Yemeni troops have clashed with al-Qaeda fighters in an effort to dislodge them from the southern town of Zinjibar.
At least six fighters were killed in the clashes on the eastern edge of the town in the province of Abyan, the defence ministry said on Monday.
Several al-Qaeda fighters were also killed on Monday in air strikes in other areas of southern Yemen. Local officials and fighters said one of the attacks was carried out by a US drone.
Fighters overran Zinjibar one year ago, while former president Ali Abdullah Saleh grappled with protests that weakened central government control over Yemen and eventually toppled him.
The town has been contested ever since and previous efforts to retake Zinjibar have met with fierce resistance from the fighters.
The US and its Gulf Arab allies have watched with mounting alarm as security deteriorates in Yemen, home to al-Qaeda's Arabian Peninsula wing (AQAP), which is viewed by Washington as a serious threat.
An al-Qaeda bombing attack on May 21 killed over 100 people in the capitol of Sanaa.
The Yemeni army has recently regained some initiative in the south, pushing into the centre of Zinjibar, but the fighters
still hold a considerable chunk of the town and have planted mines to cover their retreat, officials said.
Jaar, another stronghold for fighters in Abyan, is being surrounded from all sides by the army.
US intelligence and counter-terrorism officials say their ability to conduct operations inside Yemen has improved significantly since PresidentAbd-Rabbu Mansour Hadi replaced Saleh earlier this year.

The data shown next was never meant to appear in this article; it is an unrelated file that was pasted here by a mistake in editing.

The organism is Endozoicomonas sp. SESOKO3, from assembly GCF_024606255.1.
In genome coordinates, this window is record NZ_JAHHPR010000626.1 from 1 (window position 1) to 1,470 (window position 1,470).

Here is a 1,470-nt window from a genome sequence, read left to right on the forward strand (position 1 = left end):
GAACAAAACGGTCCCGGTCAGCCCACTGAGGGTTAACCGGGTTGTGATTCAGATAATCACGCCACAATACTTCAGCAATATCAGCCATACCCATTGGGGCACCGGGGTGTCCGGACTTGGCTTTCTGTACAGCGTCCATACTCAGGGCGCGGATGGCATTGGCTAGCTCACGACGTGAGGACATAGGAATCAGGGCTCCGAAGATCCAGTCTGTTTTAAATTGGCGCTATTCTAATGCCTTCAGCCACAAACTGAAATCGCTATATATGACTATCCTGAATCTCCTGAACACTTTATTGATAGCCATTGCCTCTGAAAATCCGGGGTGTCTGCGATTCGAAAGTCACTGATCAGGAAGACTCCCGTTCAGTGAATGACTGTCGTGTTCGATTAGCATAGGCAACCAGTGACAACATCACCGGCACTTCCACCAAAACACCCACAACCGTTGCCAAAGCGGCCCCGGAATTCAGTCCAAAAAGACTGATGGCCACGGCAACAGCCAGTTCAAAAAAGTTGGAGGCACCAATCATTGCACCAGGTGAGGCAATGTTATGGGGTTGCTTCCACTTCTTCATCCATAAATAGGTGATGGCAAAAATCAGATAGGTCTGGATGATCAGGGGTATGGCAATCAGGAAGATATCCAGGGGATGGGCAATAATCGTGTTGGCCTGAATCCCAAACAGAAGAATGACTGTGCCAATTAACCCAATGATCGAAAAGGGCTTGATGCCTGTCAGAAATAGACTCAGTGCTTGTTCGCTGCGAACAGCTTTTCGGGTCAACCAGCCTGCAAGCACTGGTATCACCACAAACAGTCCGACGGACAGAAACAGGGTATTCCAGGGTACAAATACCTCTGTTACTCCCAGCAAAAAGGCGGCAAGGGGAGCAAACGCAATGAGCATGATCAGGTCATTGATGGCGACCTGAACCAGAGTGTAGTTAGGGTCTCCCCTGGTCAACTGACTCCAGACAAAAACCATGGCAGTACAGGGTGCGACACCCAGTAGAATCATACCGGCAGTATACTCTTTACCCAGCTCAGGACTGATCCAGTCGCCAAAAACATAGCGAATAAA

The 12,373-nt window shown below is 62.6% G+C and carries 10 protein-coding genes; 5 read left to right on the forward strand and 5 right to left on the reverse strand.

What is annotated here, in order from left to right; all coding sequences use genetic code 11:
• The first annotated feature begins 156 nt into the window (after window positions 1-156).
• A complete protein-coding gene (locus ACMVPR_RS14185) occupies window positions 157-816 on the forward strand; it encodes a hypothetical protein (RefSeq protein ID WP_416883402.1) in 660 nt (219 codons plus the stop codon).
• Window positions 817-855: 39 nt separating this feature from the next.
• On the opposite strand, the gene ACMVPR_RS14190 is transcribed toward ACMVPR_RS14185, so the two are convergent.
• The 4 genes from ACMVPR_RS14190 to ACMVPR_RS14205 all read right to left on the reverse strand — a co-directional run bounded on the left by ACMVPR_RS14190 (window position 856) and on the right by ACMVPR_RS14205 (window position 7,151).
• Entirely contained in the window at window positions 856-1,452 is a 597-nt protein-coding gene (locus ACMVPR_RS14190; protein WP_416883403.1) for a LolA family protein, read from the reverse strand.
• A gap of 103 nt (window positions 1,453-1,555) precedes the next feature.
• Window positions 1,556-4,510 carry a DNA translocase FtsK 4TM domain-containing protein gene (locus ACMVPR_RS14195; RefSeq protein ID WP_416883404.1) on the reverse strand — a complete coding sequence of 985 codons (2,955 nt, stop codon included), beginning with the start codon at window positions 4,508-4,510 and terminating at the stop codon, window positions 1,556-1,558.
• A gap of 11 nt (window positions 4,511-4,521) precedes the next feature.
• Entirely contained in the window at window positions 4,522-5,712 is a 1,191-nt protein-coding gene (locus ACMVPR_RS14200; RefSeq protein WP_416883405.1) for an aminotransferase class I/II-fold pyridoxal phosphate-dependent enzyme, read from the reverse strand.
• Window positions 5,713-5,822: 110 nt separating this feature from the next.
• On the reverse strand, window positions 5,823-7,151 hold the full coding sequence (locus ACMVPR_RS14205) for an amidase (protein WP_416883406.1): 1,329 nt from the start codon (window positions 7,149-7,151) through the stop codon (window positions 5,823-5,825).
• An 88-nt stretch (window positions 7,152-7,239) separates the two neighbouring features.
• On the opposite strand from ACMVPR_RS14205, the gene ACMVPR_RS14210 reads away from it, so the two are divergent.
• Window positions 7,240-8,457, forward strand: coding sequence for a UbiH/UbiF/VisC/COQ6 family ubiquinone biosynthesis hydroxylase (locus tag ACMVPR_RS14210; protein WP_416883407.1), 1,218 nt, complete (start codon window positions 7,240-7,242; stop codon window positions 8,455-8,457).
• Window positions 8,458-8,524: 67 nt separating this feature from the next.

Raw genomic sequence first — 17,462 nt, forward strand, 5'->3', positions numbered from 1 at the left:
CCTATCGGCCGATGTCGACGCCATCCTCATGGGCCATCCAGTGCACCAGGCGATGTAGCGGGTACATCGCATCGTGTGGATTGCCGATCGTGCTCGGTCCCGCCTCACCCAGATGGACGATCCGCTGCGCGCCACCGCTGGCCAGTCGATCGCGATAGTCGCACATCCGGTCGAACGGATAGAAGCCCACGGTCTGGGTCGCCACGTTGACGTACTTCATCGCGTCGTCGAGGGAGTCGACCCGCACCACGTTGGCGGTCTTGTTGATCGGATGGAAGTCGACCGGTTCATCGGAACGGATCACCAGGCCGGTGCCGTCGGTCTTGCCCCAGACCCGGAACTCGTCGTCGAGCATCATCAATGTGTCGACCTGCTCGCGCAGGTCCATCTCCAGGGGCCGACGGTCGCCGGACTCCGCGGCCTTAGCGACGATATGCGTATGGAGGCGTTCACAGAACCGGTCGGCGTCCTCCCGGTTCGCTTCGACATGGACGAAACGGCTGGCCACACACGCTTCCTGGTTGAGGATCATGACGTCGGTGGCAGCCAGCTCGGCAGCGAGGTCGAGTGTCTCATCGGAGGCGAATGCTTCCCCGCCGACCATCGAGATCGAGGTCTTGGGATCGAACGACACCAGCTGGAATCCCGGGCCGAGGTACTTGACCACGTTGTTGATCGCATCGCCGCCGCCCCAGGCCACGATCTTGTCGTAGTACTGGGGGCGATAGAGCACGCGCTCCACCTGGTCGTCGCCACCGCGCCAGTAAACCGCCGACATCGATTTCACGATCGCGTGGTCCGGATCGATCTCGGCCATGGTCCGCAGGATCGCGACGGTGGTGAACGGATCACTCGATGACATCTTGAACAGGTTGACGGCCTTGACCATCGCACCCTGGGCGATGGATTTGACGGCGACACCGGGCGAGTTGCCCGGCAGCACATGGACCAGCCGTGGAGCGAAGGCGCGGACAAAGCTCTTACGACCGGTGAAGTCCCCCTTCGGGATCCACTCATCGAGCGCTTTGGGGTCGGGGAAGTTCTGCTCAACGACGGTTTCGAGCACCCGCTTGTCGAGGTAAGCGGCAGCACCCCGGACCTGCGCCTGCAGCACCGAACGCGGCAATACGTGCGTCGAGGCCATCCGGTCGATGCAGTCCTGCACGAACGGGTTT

A local official said seven al-Qaeda operatives had been killed in an air strike targeting a vehicle on the road between
the town of Azzan and Mukalla, the capital of Hadramout province in the east.
Earlier, several fighters were killed in an air strike in al-Baydah province, north of Abyan, the defence ministry said.
Local sources described the attack as a US drone strike.
A local official said the target of the strike was a provincial militant commander and his brother, both of whom survived.
US drones have frequently killed civilians and are deeply resented by Yemenis.
US Defence Secretary Leon Panetta on Sunday defended the use of drones in an interview with a US news show, saying that they were "the most precise weapons" the US had.
His comments marked the first time the US had formally acknowledged the use of unmanned drones against al-Qaeda suspects in Yemen.